Learning environment has been important to the book, from the germinating setting of Royston Landau and Micha Bandini at the AA School of Architecture, to the exploratory forums at various other universities. Jin Xiaomin at Nanjing University, Wang Ying, Mo Kar Him, and Jiang Boyuan at the Chinese University of Hong Kong have helped me obtain research data, prepare related classes, document interview recordings, photograph buildings and streets, and develop graphic illustrations; they have also assisted me, often beyond the call of duty, in solving perplexing problems in my life. At the University of Virginia, I am profoundly grateful to my first class, Bradley Allen, Kirstin Rouke, Justin Greving, Gu Lingyi, Jason Layel, and Zhan Haojun, who inspired me with their own delightful enquiries as we embarked on an unfamiliar journey in the Chinese city. I owe a deep gratitude to the students of my other classes – Architecture and Asia Trade, World Contemporary Architecture, and Summer in China Program – who have been endlessly resourceful and ingenuous as we find platforms for a redistributed understanding of world architecture. If the seasoned intellects of sinologists furnished the book its content, the vigorous minds of students gave the book its voice.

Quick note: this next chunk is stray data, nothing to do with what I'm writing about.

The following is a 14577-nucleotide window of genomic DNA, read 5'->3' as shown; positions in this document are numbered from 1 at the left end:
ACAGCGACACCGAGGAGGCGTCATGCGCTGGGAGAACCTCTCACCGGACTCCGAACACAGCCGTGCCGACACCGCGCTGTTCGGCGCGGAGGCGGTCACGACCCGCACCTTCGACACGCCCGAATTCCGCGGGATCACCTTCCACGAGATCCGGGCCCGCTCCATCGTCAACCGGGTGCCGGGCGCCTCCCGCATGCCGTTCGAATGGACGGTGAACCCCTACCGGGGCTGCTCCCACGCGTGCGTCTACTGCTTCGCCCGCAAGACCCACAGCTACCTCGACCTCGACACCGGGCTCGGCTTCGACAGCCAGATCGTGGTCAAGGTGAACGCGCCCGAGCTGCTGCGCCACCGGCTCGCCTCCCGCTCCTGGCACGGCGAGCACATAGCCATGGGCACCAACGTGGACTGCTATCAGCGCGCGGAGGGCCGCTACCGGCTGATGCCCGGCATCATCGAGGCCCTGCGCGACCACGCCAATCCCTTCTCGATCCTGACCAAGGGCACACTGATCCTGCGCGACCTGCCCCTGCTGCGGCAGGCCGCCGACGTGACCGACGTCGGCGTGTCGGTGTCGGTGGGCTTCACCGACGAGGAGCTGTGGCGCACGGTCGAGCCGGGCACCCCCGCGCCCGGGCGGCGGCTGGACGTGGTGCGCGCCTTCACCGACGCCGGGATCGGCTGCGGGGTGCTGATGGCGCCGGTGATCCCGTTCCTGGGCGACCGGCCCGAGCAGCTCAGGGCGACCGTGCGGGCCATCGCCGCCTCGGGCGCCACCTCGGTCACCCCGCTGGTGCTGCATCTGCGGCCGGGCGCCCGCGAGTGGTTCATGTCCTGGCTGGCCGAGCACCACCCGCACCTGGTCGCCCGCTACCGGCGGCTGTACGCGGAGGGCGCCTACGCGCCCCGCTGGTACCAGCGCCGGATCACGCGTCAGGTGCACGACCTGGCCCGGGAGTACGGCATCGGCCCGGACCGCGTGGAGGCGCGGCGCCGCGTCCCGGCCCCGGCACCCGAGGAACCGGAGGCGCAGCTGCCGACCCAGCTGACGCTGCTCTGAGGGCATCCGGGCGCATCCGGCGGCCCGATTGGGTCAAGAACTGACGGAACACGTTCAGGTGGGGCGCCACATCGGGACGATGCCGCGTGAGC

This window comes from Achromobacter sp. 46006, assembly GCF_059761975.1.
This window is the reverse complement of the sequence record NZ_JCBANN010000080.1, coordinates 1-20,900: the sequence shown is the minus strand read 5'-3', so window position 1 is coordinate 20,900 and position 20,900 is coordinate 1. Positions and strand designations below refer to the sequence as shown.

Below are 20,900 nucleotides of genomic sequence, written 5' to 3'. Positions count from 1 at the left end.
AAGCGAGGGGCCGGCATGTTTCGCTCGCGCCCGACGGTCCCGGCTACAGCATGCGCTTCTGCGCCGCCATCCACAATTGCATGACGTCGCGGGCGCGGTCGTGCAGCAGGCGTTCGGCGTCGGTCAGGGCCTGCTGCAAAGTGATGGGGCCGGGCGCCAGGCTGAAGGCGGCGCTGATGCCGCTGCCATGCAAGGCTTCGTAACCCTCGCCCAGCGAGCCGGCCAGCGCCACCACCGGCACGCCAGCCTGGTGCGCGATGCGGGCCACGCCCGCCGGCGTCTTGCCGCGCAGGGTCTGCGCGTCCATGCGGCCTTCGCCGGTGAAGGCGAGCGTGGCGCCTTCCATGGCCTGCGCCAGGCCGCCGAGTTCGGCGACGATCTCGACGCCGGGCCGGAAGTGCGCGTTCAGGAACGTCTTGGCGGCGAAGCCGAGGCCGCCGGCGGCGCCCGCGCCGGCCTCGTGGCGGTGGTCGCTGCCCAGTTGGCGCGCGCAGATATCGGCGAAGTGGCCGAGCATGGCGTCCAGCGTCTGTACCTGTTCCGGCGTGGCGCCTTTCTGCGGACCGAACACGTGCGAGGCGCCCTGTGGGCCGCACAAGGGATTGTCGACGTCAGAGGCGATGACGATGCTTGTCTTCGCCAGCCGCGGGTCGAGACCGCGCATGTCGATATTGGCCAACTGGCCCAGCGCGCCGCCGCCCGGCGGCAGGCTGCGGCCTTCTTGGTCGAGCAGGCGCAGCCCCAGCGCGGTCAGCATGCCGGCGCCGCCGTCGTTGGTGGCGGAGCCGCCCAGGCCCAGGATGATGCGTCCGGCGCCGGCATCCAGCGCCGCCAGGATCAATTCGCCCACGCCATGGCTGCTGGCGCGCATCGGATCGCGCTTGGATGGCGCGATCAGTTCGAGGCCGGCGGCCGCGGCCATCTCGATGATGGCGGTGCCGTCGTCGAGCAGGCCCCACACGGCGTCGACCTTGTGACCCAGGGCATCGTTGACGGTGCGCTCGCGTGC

The city as an object of knowledge not only stubbornly stakes its own category, but also cunningly undermines it through its sheer complexity. The physical and spatial city has a much slower metabolism compared with political and economic events taking place in it, appearing as layers of sedimentation – Freud used it as a metaphor to describe the unconscious – that often frustrate the attempts to understand it. Next to the enormously diligent and insightful accounts of cities, such as The City in History by Lewis Mumford and Cities in Civilization by Peter Hall, scholarship on the city builds up through dividing the city into a long list of smaller categories. There are cities of architects, politicians, planners, activists, historians, economists, philosophers, engineers, theorists, ecologists, biologists, feminists, geographers – the list is potentially without end. The notion of ‘the Chinese city’, even if it is sustained temporarily, gives us a chance to speculate on a distributed account of cities; this book seeks an equitable distribution of theory in the study of cities by tracing a set of key ideas – simultaneously ancient and contemporary – that appear to be deliberate choices made in relation to cities. The main contention here would be classificational: What if the Western categories of knowledge – well-rehearsed in the Greek thought and systematically practised in Western academia mapping the mental faculties constructed in a specific cultural context and language – were not primary in the formation of a large number of cities in the world?